We spend today exploring the diverse history of the Solea Valley. We begin with a visit to the monastery of Agios Ioannis Lampadistis, situated in the central Troödos in the valley of Marathasa on the east bank of the Setrachos River. In 1985, it was inscribed on the UNESCO World Heritage List with nine other painted Byzantine churches of the Troödos range. The 11th-century katholikon (monastery church) is dedicated to Saint Herakleidios. The monastery functioned until the beginning of the 19th century. The katholikon is a domed cross-in-square structure. In the 12th century the chapel of Agios Ioannis Lampadistis (rebuilt 18th c.) was added to its north, above the Saint’s tomb. In the middle of the 15th century the two churches were given a common narthex. During the second half of the 15th century a vaulted chapel was added to the north of that of Saint Ioannis. It became known as the ‘Latin chapel’ because it was built for the Latins (Catholics). Sometime between the 15th and the 18th century, a pitched timber and tiled roof was built across the whole complex. The wall-paintings of the southern church of Agios Herakleidios’ apse include fragmentary 11th- and 12th-century scenes. The rest of the church was painted in the 13th and 14th centuries. Frescoes include some rare images such as the depiction of the Holy Cloth. The narthex paintings are the work of an artist from Constantinople who fled to Cyprus after the fall of that city (1453). They echo the style of the Byzantine capital. The frescoes of the ‘Latin’ chapel, (c. 1500), are in the ‘Italo-byzantine’ style, the most complete set in this style in Cyprus. The katholicon’s wooden templon screen (13th-14th c.), has imitation coats-of-arms. It is the oldest wooden templon in Cyprus. The relic of Saint Ioannis Lambadistis occupies a precious reliquary. Other monastic buildings include cells, auxiliary rooms and an oil press. One room houses icons from the monastery and other churches in the village of Kalopanayiotis.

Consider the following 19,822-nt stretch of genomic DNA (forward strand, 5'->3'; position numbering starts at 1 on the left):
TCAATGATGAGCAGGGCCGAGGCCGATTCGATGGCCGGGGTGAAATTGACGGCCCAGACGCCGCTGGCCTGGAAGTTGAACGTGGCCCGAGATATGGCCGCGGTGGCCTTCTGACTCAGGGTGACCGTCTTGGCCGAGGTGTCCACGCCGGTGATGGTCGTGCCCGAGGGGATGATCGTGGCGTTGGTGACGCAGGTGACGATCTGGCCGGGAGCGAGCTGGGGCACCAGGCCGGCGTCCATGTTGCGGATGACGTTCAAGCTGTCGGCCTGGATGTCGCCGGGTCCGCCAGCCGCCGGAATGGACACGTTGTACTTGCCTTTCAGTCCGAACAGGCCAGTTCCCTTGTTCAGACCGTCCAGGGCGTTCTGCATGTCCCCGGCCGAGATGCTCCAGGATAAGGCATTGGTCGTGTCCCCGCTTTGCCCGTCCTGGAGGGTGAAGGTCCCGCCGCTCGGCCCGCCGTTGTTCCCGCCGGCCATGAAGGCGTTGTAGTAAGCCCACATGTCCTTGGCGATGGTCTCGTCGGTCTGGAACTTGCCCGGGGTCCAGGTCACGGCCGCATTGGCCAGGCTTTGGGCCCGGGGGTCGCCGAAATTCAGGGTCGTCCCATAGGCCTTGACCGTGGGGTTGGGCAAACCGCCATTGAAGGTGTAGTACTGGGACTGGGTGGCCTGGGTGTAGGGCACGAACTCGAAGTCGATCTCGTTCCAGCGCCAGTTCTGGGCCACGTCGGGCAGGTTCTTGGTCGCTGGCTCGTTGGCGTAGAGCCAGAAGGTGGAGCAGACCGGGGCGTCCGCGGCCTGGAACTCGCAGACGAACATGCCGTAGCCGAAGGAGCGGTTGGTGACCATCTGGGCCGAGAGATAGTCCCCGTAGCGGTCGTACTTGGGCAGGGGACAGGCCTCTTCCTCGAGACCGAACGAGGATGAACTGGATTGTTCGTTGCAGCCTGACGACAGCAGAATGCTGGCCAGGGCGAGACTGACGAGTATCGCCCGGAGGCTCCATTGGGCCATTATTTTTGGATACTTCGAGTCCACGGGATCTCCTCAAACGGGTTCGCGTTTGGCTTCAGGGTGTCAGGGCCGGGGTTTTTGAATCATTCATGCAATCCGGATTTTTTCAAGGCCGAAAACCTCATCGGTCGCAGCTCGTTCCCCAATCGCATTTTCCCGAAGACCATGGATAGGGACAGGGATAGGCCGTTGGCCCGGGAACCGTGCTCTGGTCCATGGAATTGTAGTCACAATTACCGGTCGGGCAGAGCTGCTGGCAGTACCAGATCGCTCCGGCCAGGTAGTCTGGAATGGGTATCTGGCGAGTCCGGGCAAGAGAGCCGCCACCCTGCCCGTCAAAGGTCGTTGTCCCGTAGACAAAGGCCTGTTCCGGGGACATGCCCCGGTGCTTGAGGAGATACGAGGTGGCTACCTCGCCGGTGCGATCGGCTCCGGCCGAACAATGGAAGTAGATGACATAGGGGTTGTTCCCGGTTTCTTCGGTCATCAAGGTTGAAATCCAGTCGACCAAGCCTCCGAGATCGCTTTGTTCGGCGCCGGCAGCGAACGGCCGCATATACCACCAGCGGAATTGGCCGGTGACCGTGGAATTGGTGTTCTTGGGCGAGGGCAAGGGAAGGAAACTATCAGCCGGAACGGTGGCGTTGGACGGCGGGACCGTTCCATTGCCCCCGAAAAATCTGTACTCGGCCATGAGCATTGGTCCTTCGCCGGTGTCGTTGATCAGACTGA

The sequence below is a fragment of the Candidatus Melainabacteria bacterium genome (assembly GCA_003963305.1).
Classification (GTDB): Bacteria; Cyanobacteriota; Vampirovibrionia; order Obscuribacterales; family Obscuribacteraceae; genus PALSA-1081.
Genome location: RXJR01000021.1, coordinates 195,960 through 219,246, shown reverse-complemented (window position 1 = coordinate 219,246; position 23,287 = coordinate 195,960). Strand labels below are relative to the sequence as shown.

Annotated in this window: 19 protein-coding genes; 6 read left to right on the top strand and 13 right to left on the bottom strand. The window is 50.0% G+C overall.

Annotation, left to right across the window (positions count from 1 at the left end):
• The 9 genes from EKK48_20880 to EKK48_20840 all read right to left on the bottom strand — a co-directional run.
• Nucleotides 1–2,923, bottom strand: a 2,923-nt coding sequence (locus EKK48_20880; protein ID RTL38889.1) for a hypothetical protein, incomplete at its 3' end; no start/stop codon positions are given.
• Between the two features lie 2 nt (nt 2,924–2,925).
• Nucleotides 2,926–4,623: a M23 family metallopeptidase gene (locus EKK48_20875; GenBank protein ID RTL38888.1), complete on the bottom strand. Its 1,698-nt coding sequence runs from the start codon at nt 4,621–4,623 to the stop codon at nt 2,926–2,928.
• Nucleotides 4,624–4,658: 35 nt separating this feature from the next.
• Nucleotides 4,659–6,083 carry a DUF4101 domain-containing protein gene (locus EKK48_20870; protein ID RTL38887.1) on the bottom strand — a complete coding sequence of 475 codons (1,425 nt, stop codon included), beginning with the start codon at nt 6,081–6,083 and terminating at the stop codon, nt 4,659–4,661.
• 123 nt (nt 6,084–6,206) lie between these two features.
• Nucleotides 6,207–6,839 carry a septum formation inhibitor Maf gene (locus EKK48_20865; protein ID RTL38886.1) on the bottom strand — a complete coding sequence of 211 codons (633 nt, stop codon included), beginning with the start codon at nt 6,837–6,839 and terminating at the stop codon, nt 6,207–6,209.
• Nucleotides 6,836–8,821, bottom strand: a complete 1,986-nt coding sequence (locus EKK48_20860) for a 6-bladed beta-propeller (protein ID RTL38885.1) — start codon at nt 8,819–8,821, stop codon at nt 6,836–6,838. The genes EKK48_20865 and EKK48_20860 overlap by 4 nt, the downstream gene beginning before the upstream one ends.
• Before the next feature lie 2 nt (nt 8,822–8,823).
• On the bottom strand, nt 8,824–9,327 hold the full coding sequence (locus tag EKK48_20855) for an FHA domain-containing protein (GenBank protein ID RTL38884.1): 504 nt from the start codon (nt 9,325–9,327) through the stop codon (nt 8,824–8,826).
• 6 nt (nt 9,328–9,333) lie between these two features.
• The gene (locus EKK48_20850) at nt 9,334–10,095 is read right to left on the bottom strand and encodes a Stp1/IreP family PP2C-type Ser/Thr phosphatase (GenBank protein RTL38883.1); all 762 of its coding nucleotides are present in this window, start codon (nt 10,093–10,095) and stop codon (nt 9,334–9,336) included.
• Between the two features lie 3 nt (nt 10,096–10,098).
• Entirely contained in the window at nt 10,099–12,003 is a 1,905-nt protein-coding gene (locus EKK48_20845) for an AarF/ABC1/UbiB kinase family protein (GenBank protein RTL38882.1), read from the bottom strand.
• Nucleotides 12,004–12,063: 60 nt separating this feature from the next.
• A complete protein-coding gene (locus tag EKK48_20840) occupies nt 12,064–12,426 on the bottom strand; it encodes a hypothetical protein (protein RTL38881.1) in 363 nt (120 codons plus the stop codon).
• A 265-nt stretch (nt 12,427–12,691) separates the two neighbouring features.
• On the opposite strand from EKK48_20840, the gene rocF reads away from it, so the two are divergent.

We next visit the painted 11th-century UNESCO-designated church of Agios Nikolaos tis Stegis (St Nicholas of the Roof). The church is the only surviving Middle Byzantine katholikon in Cyprus. It had a typical Byzantine domed cross-in square plan. A narthex was added in the 12th century. It takes its name from the 13th-century wood and tiled pitched roof covering the original nave and narthex. Its interior walls are covered with frescoes painted over 600 years. The figure style in the first phase, 11th century, reflects the influence of Byzantine miniaturists of the Macedonian renaissance. These murals depict scenes from the Life of Christ, the Raising of Lazarus, the Dormition of the Virgin, and some isolated figures. The second phase, 12th century, includes more sophisticated frescoes in the southwest part of the church and the narthex. Most of the church’s other frescoes date from the late 13th and 14th centuries. The Crucifixion and the Resurrection, the Christ Pantocrator in the dome, the prophets on its drum and the evangelists on its four pendentives, as well as life size saints in the nave, all date from the mid 14th century.